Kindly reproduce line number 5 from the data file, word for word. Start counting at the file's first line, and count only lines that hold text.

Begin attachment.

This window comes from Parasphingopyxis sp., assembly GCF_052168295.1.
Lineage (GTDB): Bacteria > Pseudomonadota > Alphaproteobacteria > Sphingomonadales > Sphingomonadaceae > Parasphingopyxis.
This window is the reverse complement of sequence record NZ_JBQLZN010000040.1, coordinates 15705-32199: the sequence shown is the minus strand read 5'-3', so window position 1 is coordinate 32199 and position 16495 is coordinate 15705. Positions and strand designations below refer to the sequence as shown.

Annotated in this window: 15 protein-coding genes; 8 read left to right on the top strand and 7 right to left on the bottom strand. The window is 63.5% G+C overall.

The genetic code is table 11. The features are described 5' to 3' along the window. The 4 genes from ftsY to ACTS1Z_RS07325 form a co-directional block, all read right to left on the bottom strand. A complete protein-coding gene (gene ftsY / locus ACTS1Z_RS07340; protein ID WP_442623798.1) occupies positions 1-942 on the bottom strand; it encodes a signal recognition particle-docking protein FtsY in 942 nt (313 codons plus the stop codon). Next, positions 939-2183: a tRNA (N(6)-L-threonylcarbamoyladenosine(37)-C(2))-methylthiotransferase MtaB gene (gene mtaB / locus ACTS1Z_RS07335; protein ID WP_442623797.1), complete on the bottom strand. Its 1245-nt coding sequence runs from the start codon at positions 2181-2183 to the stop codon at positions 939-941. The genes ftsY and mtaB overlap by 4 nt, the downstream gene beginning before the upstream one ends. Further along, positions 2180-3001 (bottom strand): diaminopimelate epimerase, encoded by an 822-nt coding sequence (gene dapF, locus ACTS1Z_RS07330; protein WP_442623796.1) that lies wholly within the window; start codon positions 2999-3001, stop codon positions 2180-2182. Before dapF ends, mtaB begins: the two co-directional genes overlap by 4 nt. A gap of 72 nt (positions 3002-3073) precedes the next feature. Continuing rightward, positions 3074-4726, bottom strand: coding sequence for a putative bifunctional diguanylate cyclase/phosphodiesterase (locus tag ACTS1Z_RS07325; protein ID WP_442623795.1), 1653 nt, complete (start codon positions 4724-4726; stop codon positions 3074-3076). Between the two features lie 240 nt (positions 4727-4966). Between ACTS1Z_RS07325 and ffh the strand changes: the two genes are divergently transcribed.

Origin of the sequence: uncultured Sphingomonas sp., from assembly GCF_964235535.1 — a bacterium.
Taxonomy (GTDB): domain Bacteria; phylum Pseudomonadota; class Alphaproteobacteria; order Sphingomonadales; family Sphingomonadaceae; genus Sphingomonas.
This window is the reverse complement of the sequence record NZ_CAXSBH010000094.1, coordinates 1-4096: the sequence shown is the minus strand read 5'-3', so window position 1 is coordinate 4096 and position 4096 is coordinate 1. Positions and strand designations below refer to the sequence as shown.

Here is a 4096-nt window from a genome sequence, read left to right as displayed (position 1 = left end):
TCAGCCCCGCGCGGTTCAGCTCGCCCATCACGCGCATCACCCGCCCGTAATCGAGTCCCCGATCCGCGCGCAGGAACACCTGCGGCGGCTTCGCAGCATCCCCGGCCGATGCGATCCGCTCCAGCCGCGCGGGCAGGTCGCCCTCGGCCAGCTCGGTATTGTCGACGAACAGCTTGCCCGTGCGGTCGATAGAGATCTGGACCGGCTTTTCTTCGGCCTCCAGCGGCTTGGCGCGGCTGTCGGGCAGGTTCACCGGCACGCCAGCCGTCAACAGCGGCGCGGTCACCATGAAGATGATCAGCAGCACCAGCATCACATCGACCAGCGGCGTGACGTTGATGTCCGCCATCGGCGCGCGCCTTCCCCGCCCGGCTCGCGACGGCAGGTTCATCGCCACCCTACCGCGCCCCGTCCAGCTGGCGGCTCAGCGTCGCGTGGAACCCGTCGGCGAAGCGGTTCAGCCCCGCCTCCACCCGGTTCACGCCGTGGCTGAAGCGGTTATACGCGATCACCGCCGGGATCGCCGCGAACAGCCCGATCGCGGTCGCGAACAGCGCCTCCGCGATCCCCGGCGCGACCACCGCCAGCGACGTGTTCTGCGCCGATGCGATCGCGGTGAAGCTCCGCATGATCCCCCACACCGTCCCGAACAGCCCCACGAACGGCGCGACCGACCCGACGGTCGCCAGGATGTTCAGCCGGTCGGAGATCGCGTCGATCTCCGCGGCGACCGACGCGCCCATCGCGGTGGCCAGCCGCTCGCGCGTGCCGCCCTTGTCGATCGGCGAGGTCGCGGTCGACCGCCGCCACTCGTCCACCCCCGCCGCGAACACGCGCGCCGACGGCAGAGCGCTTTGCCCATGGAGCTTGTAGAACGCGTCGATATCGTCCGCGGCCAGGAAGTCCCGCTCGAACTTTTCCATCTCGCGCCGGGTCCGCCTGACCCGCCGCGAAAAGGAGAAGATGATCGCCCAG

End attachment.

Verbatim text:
The genetic code is table 11. The features are described 5' to 3' along the window. The 4 genes from ftsY to ACTS1Z_RS07325 form a co-directional block, all read right to left on the bottom strand. A complete protein-coding gene (gene ftsY / locus ACTS1Z_RS07340; protein ID WP_442623798.1) occupies positions 1-942 on the bottom strand; it encodes a signal recognition particle-docking protein FtsY in 942 nt (313 codons plus the stop codon). Next, positions 939-2183: a tRNA (N(6)-L-threonylcarbamoyladenosine(37)-C(2))-methylthiotransferase MtaB gene (gene mtaB / locus ACTS1Z_RS07335; protein ID WP_442623797.1), complete on the bottom strand. Its 1245-nt coding sequence runs from the start codon at positions 2181-2183 to the stop codon at positions 939-941. The genes ftsY and mtaB overlap by 4 nt, the downstream gene beginning before the upstream one ends. Further along, positions 2180-3001 (bottom strand): diaminopimelate epimerase, encoded by an 822-nt coding sequence (gene dapF, locus ACTS1Z_RS07330; protein WP_442623796.1) that lies wholly within the window; start codon positions 2999-3001, stop codon positions 2180-2182. Before dapF ends, mtaB begins: the two co-directional genes overlap by 4 nt. A gap of 72 nt (positions 3002-3073) precedes the next feature. Continuing rightward, positions 3074-4726, bottom strand: coding sequence for a putative bifunctional diguanylate cyclase/phosphodiesterase (locus tag ACTS1Z_RS07325; protein ID WP_442623795.1), 1653 nt, complete (start codon positions 4724-4726; stop codon positions 3074-3076). Between the two features lie 240 nt (positions 4727-4966). Between ACTS1Z_RS07325 and ffh the strand changes: the two genes are divergently transcribed.